Debunking Myths About Female Sexuality and Reproductive Health
Abundant myths, misperceptions and misinformation circulates as "common knowledge"
when it comes to women's health. This is of such confusion and concern to women
that ABC's popular morning show, "The View" asked Dr. Donnica to discuss this
topic on air (10/15/04). Below is a summary of what Dr. Donnica had to say
about debunking four of the more common myths about female sexuality and reproductive
One circulating myth is that most women can feel themselves ovulate.
This is FALSE. . .although apr. 20% (1 in 5) of menstruating women can.
A slight discomfort on one side or the other of your lower abdomen just before,
during or just after ovulation may indicate a condition called "Mittelschmerz".
There are several explanations for the cause of this pain. Just prior to ovulation,
follicle growth may stretch the surface of the ovary, causing pain. At the time
of ovulation, fluid or blood is released from the ruptured egg follicle and
may cause irritation of the abdominal lining. Mittelschmerz pain or discomfort
may be felt either side and this may vary from month to month. It is important
to know that this pain is not harmful or severe and does not indicate
that anything is "wrong". In fact, women who feel this pain may have an advantage
if trying to conceive. This is NOT a reliable way to avoid conception, however.
Over-the-counter non-steroidal anti-inflammatory drugs (e.g. ibuprofen) may
help relieve the pain. More serious one-sided pain should be evaluated by a
physician as soon as possible. While most lower abdominal pain is not ovarian
in nature, ovarian cysts and other conditions may certainly cause pain. Most
causes of lower abdominal pain are not ovarian in origin however (e.g. appendicitis,
endometriosis, many GI disorders, etc.).
Many women mistakenly think that they can't get pregnant if you have your
period. This is false. In fact, a woman can conceivable get pregnant anytime
she has heterosexual intercourse. While menstruation is the most unlikely
time for pregnancy to occur in women who have regular period cycles, every 28-32
days, women who have irregular periods (especially prolonged), or cycles that
are only 20-26 days, however, may get pregnant during menstruation for two reasons.
First, sperm can live in the body for 3-5 days after intercourse. Second, a
woman who has irregular or shorter cycles, can ovulate earlier than normal,
or closer to the time of menstruation.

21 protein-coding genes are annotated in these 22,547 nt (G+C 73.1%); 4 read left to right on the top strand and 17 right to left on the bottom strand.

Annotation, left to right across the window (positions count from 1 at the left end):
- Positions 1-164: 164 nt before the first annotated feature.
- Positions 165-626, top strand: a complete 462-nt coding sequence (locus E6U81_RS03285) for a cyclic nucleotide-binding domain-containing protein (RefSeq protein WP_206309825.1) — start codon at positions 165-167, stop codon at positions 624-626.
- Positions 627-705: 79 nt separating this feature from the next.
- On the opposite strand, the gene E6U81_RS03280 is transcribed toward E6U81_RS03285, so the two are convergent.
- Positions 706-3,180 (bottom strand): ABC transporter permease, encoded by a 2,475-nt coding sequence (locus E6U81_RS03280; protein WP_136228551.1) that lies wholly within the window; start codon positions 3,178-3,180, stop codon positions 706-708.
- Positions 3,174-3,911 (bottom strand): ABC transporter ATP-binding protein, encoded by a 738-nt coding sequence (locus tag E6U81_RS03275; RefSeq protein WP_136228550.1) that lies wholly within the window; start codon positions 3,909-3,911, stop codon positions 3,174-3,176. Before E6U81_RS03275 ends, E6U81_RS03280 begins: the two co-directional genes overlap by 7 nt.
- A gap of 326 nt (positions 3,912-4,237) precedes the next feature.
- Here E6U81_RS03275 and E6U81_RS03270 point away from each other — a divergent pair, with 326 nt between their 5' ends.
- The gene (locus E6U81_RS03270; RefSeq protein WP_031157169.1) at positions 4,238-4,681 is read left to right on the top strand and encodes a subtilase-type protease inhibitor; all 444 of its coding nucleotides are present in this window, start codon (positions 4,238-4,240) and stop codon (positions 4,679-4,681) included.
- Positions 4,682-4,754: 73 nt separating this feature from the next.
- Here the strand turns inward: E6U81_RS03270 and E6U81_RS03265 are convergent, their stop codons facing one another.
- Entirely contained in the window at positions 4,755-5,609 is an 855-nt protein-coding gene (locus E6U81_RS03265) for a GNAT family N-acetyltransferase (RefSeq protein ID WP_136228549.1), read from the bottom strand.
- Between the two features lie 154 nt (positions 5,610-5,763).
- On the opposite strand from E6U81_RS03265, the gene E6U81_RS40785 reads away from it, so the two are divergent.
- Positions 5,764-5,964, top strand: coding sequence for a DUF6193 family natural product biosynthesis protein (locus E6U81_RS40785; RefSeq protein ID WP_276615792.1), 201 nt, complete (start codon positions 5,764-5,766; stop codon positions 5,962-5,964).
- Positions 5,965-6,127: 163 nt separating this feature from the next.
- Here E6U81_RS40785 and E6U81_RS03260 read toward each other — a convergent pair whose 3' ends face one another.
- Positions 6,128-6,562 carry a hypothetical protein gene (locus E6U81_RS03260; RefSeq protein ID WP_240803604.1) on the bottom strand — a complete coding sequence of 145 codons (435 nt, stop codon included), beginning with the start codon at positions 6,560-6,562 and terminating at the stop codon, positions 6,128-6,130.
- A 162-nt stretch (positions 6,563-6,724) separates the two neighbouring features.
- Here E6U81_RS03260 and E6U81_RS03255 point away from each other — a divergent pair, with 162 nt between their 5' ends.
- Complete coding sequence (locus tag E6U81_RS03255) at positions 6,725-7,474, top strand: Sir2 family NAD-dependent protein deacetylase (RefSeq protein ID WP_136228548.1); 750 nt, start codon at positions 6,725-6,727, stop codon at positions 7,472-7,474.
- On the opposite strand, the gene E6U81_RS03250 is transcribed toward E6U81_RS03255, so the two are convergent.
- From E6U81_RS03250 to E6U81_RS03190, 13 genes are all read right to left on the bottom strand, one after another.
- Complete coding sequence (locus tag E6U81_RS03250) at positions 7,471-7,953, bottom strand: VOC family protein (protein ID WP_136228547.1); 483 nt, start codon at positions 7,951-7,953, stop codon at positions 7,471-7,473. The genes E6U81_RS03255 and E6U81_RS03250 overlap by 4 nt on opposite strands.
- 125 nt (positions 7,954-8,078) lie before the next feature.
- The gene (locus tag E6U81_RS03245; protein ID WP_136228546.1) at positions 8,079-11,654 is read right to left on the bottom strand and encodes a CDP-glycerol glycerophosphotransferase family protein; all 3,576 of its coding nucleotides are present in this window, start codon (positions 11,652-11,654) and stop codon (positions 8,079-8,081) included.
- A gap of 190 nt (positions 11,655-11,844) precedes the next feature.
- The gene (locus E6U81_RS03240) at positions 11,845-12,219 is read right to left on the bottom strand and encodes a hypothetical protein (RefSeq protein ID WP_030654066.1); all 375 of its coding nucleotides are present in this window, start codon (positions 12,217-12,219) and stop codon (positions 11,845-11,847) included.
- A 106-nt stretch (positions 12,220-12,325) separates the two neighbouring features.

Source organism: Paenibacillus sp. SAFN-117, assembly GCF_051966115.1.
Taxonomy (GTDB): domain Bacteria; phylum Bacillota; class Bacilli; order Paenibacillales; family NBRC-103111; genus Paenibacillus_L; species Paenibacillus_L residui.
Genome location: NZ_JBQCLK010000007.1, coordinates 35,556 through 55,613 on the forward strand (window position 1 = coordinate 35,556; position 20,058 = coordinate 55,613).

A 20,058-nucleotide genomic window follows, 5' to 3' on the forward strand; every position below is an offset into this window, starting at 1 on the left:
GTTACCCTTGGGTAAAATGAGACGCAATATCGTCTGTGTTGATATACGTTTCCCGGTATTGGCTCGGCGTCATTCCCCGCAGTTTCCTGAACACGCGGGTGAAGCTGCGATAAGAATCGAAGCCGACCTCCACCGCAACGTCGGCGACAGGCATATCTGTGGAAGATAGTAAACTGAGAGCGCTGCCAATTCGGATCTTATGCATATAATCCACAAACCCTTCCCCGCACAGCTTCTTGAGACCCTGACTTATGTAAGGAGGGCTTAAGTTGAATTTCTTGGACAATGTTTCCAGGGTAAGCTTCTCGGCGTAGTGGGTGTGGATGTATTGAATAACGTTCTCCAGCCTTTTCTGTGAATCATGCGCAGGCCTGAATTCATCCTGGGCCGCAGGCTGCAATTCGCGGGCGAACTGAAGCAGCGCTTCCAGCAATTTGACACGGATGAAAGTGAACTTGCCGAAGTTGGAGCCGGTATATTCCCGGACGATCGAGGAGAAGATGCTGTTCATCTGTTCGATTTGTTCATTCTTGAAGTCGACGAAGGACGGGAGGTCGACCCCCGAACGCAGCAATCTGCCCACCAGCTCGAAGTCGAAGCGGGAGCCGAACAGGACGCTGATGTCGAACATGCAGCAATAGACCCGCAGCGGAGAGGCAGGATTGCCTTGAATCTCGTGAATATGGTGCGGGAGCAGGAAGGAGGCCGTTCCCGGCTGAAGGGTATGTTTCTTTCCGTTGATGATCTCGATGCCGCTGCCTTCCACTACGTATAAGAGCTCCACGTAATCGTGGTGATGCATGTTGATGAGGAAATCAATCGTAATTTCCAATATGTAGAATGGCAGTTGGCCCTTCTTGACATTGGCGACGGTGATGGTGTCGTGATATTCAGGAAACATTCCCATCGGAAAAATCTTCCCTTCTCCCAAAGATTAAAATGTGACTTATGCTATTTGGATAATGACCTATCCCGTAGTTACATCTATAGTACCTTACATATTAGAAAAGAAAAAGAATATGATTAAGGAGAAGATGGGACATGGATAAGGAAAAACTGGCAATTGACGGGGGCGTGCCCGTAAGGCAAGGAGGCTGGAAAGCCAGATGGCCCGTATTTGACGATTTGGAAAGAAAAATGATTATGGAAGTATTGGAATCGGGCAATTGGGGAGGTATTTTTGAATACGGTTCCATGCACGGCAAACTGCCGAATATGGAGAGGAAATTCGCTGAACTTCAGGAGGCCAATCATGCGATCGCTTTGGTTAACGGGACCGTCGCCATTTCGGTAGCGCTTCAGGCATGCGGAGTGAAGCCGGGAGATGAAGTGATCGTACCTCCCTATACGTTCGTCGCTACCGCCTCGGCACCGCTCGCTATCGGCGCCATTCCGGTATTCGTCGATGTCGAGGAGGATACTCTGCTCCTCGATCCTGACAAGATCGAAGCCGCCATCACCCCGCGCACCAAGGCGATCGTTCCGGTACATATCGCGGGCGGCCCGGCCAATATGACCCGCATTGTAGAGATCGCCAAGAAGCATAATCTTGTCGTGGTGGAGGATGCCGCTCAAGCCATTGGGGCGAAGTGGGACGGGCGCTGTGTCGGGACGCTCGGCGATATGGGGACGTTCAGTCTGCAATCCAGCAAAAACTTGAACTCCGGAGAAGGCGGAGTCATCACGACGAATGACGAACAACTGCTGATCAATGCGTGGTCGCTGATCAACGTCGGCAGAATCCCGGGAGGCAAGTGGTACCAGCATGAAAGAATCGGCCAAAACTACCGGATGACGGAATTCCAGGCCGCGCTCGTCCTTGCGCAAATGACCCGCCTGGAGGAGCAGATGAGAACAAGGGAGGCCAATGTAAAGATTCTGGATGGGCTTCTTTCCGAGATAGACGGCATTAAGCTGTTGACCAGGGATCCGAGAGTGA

There are as many myths about pregnancy as about contraception. One popular
myth about both is that you need to be off the pill for 3 months before
getting pregnant. This is simply FALSE. While many doctors still reflexively
make this recommendation, there is no basis for it.
Myths abound about female sexuality. Many of these myths are about the "G-spot",
vaginal orgasms, and ejaculation. In fact, any statements of "fact" about any
of these topics are FALSE. The fact is that each of these issues are very
controversial. While many women--and sex researchers--testify to the fact that
these phenomena all exist, the current consensus is first that we still haven't
fully understood/elucidated female sexual anatomy or physiology. Next is that
there probably is a variation in female sexual anatomy in which these phenomena
occur in some women but not others. The G-spot or Grafenburg spot was
identified in 1944. For many women, this is a highly sensitive, highly erotic
"zone" located 2.5 to 5 cm (1 to 2 inches) inside the vagina on the front wall--easily
reachable with a finger. Many women can feel a rough area distinct from the
generally smooth and silky area like the rest of the vaginal wall.
Some women-- and some researchers--say that there is a female ejaculation that
may occur when the G-spot is stimulated to the point of climax. Other experts
claim this is nonsense, because an anatomically distinct area has not been consistently
located on autopsy exams. The Skene's glands or paraurethral glands are located
in this area and drain into the urethral opening--they are believed to produce
the ejaculate, which has been shown to be similar to the secretions produced
by the prostate. Viagra researchers have been frustrated trying to figure out
why Viagra may have an effect in some women but not most. One study (Jannini
2002; Adult Urology) has identified a varying concentration of an enzyme targeted
by Viagra (PDE5) in the G-spot area of women who respond to Viagra. He found
that the Skene's glands were more prominent in some women and not identifiable
in others. His research supports the theory of female ejaculation and vaginal
orgasm in women who have prominent Skene's glands.
The question of whether vaginal orgasms exist independently of clitoral stimulation
is also controversial: some women swear that they have vaginal orgasms during
intercourse or during manual stimulation. Bottom line: who cares? If you do,
enjoy it! If you don't, focus on clitoral stimulation or another erogenous zone.
Created: 10/25/2004  - Donnica Moore, M.D.